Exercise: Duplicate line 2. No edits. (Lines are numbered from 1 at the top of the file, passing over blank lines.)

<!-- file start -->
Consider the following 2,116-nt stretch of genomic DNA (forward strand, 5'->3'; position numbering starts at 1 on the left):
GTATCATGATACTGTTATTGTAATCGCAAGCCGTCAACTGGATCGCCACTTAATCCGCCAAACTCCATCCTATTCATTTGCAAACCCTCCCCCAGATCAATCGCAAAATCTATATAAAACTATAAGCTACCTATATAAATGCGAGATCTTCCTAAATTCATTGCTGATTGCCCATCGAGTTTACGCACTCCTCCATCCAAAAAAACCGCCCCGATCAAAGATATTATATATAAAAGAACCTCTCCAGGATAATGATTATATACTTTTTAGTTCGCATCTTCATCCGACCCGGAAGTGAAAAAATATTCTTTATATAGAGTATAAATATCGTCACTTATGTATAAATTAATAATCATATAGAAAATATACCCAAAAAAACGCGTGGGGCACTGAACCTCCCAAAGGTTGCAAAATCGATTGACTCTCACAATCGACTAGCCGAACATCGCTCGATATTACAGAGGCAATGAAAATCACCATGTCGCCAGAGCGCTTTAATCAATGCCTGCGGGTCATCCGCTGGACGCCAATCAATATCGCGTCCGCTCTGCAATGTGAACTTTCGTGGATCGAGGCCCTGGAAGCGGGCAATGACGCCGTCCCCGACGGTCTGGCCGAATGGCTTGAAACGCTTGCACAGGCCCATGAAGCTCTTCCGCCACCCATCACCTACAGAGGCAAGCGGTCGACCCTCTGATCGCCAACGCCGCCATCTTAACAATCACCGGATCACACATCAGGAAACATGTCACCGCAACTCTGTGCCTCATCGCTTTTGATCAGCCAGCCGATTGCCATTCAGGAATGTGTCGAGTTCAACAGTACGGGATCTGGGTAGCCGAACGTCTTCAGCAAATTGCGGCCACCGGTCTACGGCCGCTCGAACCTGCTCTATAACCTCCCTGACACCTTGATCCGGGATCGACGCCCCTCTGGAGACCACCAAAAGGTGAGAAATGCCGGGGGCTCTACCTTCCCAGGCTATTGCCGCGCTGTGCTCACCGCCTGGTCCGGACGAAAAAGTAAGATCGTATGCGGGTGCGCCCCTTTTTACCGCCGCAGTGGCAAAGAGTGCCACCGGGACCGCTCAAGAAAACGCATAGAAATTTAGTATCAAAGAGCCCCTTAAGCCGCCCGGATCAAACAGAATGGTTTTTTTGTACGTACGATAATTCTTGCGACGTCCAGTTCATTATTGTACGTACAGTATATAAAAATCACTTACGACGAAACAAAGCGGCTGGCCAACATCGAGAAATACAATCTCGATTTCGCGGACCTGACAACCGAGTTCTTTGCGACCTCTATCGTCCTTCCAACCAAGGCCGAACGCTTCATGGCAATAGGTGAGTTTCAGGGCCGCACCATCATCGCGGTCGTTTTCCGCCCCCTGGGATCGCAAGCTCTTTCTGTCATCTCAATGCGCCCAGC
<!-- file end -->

GTATCATGATACTGTTATTGTAATCGCAAGCCGTCAACTGGATCGCCACTTAATCCGCCAAACTCCATCCTATTCATTTGCAAACCCTCCCCCAGATCAATCGCAAAATCTATATAAAACTATAAGCTACCTATATAAATGCGAGATCTTCCTAAATTCATTGCTGATTGCCCATCGAGTTTACGCACTCCTCCATCCAAAAAAACCGCCCCGATCAAAGATATTATATATAAAAGAACCTCTCCAGGATAATGATTATATACTTTTTAGTTCGCATCTTCATCCGACCCGGAAGTGAAAAAATATTCTTTATATAGAGTATAAATATCGTCACTTATGTATAAATTAATAATCATATAGAAAATATACCCAAAAAAACGCGTGGGGCACTGAACCTCCCAAAGGTTGCAAAATCGATTGACTCTCACAATCGACTAGCCGAACATCGCTCGATATTACAGAGGCAATGAAAATCACCATGTCGCCAGAGCGCTTTAATCAATGCCTGCGGGTCATCCGCTGGACGCCAATCAATATCGCGTCCGCTCTGCAATGTGAACTTTCGTGGATCGAGGCCCTGGAAGCGGGCAATGACGCCGTCCCCGACGGTCTGGCCGAATGGCTTGAAACGCTTGCACAGGCCCATGAAGCTCTTCCGCCACCCATCACCTACAGAGGCAAGCGGTCGACCCTCTGATCGCCAACGCCGCCATCTTAACAATCACCGGATCACACATCAGGAAACATGTCACCGCAACTCTGTGCCTCATCGCTTTTGATCAGCCAGCCGATTGCCATTCAGGAATGTGTCGAGTTCAACAGTACGGGATCTGGGTAGCCGAACGTCTTCAGCAAATTGCGGCCACCGGTCTACGGCCGCTCGAACCTGCTCTATAACCTCCCTGACACCTTGATCCGGGATCGACGCCCCTCTGGAGACCACCAAAAGGTGAGAAATGCCGGGGGCTCTACCTTCCCAGGCTATTGCCGCGCTGTGCTCACCGCCTGGTCCGGACGAAAAAGTAAGATCGTATGCGGGTGCGCCCCTTTTTACCGCCGCAGTGGCAAAGAGTGCCACCGGGACCGCTCAAGAAAACGCATAGAAATTTAGTATCAAAGAGCCCCTTAAGCCGCCCGGATCAAACAGAATGGTTTTTTTGTACGTACGATAATTCTTGCGACGTCCAGTTCATTATTGTACGTACAGTATATAAAAATCACTTACGACGAAACAAAGCGGCTGGCCAACATCGAGAAATACAATCTCGATTTCGCGGACCTGACAACCGAGTTCTTTGCGACCTCTATCGTCCTTCCAACCAAGGCCGAACGCTTCATGGCAATAGGTGAGTTTCAGGGCCGCACCATCATCGCGGTCGTTTTCCGCCCCCTGGGATCGCAAGCTCTTTCTGTCATCTCAATGCGCCCAGC